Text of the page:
Immersion Diversion

By Brent Bailey
Dec. 28, 2017

My Peace Corps Journey began in August 2017; this being my first journey outside of the United States I had no idea what to expect. 

I have been included in certain uncomfortable situations, both intentionally and innocently;  during my Pre-Service Training and my permanent site placement, however I have found that my most important defenses have been patience, both with myself and my community and having a sense of humor about most situations.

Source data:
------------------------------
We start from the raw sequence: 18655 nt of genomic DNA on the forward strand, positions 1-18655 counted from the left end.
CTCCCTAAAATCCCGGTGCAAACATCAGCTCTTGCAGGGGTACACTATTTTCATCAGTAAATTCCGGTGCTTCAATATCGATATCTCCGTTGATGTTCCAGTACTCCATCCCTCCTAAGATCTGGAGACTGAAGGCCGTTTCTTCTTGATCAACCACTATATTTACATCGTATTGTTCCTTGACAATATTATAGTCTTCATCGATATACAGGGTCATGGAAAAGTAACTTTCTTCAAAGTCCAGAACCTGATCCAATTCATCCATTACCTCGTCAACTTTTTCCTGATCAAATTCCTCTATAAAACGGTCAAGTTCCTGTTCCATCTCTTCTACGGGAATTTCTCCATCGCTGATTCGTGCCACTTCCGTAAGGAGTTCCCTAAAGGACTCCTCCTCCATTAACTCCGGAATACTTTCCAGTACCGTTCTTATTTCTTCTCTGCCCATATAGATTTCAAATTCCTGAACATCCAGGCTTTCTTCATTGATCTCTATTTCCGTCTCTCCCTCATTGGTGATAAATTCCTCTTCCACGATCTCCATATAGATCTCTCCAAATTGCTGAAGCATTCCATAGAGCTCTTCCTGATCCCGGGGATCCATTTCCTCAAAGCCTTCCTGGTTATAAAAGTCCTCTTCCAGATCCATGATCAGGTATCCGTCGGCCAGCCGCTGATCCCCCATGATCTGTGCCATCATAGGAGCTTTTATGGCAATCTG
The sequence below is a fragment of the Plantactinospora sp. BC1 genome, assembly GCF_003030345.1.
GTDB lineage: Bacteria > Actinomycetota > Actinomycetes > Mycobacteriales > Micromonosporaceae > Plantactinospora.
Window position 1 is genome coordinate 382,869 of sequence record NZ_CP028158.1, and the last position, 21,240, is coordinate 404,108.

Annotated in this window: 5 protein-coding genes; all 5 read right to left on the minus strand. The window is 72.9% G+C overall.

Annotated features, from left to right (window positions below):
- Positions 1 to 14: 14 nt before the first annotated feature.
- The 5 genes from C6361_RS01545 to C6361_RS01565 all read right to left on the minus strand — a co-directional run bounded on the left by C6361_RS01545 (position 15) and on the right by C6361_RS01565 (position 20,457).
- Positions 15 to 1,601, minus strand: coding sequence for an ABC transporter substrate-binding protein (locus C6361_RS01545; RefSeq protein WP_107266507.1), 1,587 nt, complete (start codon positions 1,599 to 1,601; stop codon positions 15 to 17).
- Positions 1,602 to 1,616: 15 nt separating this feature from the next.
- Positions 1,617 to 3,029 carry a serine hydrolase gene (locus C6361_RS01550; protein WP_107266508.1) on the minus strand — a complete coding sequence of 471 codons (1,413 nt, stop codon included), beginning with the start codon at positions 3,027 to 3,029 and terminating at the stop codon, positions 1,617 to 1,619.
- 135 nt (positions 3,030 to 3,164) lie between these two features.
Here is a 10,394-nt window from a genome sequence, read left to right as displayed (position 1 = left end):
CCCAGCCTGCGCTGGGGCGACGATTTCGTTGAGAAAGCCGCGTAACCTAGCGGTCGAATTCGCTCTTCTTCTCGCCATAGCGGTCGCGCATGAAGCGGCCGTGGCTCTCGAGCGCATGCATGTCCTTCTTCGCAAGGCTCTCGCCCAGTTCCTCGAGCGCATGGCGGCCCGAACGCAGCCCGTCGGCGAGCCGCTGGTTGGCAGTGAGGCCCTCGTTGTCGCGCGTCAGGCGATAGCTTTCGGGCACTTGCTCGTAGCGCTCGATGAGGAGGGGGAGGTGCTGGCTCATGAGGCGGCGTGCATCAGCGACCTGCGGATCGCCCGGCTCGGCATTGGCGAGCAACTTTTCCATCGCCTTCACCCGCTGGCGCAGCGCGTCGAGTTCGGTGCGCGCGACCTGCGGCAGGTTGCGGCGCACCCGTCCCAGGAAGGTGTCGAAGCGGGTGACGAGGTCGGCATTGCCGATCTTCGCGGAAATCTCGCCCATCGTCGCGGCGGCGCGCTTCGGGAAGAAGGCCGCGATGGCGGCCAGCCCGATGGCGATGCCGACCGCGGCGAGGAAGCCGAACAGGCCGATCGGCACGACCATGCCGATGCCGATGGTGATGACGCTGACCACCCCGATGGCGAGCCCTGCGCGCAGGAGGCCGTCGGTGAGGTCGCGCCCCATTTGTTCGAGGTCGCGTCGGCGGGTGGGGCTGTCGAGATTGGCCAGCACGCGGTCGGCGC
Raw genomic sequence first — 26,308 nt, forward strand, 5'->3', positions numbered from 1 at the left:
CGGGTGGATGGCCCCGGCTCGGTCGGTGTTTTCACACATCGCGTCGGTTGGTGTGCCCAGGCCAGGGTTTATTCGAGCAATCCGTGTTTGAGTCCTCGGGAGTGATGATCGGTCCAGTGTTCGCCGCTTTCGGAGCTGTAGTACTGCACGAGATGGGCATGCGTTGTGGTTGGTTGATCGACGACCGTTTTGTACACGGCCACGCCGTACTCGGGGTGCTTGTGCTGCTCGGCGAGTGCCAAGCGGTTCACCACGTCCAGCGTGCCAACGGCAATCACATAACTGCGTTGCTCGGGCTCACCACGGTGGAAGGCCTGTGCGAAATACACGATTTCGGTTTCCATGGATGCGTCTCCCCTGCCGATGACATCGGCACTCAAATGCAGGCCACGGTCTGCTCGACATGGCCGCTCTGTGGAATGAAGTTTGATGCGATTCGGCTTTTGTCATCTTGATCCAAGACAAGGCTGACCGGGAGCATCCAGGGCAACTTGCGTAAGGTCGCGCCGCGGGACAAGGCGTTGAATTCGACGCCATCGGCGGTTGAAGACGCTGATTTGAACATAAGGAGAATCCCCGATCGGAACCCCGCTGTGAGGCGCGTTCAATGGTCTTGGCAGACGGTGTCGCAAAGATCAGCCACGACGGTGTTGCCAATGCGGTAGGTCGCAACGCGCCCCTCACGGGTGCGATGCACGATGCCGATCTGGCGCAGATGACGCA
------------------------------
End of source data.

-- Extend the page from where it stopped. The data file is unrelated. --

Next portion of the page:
My experiences truly are my own, other volunteers may relate on certain levels but certain things can only resonate inside myself. Integrating into a community in which you stand out literally like a sore thumb is a very unique experience. On many levels it can be tiring; when you are active in your community sometimes you are surrounded by well-meaning people who merely want to touch you and “see what happens”. This sentiment is understandable, especially since I am likely the first American and the first African American they have seen in person, but this does create an additional level of pressure. I have to not only represent the United States and The Peace Corps, but I am responsible for setting the standard for how future African American volunteers are perceived. It can be overwhelming trying to reverse the perceptions that many people have from television, music and films but unlike perceptions of some in America, I understand these opinions are influenced more by lack of knowledge than deliberate ill intent. I find that in order to function properly, I need to schedule time to “be alone”. This recharge period can truly reverse an overwhelming day and help to realign my priorities. To conclude I’d like to iterate how happy I am with my site placement and with my students, but there are some days where I’d like to be just another face in the crowd, not the main attraction.